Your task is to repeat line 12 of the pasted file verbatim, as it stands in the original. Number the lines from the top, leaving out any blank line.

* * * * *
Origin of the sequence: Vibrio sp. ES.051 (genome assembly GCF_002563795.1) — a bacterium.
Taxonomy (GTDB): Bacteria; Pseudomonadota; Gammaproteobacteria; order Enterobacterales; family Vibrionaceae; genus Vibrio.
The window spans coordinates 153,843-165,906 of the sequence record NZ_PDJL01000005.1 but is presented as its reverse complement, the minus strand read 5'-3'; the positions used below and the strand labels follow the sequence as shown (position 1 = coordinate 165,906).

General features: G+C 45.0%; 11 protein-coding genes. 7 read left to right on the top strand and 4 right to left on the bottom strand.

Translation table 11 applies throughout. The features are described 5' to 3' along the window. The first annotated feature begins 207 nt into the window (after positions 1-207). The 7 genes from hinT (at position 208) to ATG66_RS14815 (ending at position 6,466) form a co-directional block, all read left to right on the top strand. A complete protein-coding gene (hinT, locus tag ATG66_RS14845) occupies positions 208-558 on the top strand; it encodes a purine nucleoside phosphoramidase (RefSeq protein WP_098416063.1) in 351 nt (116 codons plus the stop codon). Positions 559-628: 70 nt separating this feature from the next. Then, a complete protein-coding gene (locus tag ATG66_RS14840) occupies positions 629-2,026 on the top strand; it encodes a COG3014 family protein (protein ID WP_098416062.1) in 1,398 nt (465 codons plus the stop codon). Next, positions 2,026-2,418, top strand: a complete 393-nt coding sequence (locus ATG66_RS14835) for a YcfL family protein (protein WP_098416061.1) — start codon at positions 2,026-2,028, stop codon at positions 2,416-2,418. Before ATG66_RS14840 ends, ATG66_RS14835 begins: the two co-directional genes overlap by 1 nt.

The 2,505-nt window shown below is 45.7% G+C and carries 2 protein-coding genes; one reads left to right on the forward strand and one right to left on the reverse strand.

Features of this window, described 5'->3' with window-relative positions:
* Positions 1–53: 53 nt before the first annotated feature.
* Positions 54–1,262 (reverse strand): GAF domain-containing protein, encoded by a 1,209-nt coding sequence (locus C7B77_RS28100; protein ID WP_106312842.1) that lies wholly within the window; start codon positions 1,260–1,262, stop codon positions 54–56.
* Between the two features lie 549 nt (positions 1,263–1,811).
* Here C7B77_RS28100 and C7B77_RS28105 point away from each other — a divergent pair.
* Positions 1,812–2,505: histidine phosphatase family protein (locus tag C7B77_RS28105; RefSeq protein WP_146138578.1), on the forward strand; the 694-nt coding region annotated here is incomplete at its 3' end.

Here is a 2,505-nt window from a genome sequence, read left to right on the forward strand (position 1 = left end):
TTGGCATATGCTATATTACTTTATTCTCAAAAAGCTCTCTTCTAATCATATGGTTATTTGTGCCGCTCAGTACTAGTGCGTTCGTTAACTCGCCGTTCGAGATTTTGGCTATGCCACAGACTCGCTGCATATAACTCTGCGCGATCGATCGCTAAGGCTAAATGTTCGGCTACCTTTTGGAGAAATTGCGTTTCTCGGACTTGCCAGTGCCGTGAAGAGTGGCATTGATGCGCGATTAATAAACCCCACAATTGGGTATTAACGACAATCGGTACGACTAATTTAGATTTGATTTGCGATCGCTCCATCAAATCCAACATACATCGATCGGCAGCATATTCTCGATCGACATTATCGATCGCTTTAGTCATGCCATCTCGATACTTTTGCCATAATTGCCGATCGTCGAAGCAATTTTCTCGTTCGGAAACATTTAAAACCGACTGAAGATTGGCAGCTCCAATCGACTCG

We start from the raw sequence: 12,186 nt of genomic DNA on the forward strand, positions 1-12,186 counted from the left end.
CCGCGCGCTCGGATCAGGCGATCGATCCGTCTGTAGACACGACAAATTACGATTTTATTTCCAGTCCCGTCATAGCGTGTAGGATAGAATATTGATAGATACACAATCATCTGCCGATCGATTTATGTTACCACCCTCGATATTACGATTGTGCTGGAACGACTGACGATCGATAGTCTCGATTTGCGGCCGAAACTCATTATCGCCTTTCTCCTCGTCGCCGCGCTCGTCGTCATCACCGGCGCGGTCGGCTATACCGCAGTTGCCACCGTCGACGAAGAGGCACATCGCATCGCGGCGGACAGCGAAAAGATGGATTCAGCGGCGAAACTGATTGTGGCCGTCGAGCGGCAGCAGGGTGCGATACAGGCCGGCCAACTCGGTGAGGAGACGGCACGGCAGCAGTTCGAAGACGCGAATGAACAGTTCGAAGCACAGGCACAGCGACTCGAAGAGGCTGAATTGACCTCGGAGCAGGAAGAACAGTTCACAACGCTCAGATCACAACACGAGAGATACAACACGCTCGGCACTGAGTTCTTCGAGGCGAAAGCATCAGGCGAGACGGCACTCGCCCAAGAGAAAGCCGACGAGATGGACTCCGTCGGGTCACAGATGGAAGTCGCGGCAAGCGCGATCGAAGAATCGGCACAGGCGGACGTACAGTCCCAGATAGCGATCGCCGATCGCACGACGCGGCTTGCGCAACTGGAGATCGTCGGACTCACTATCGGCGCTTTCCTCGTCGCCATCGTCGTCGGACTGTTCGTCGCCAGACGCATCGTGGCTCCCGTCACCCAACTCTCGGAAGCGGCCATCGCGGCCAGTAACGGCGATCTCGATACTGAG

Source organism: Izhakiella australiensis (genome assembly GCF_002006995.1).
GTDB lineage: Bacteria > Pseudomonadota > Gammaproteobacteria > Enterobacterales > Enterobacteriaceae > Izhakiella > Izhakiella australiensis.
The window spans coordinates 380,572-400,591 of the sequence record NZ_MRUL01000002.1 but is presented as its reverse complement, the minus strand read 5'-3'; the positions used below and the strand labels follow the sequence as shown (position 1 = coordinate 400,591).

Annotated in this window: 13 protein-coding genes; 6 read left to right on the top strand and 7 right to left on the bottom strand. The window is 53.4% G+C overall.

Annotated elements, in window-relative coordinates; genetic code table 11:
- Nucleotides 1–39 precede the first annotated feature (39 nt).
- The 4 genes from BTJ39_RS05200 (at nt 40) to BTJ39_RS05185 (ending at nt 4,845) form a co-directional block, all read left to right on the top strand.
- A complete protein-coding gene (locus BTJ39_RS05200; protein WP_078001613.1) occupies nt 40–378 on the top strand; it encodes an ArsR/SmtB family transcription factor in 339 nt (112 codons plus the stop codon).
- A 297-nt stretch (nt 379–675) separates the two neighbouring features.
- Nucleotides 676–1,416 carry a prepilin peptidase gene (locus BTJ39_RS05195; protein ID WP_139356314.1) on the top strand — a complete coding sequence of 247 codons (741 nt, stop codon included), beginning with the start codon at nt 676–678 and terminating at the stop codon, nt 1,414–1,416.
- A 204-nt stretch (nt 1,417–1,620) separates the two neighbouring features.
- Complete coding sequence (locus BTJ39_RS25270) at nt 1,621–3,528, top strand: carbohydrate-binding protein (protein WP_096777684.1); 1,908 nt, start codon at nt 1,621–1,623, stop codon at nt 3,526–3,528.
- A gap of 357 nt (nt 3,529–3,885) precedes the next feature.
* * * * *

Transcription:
* Positions 1,812–2,505: histidine phosphatase family protein (locus tag C7B77_RS28105; RefSeq protein WP_146138578.1), on the forward strand; the 694-nt coding region annotated here is incomplete at its 3' end.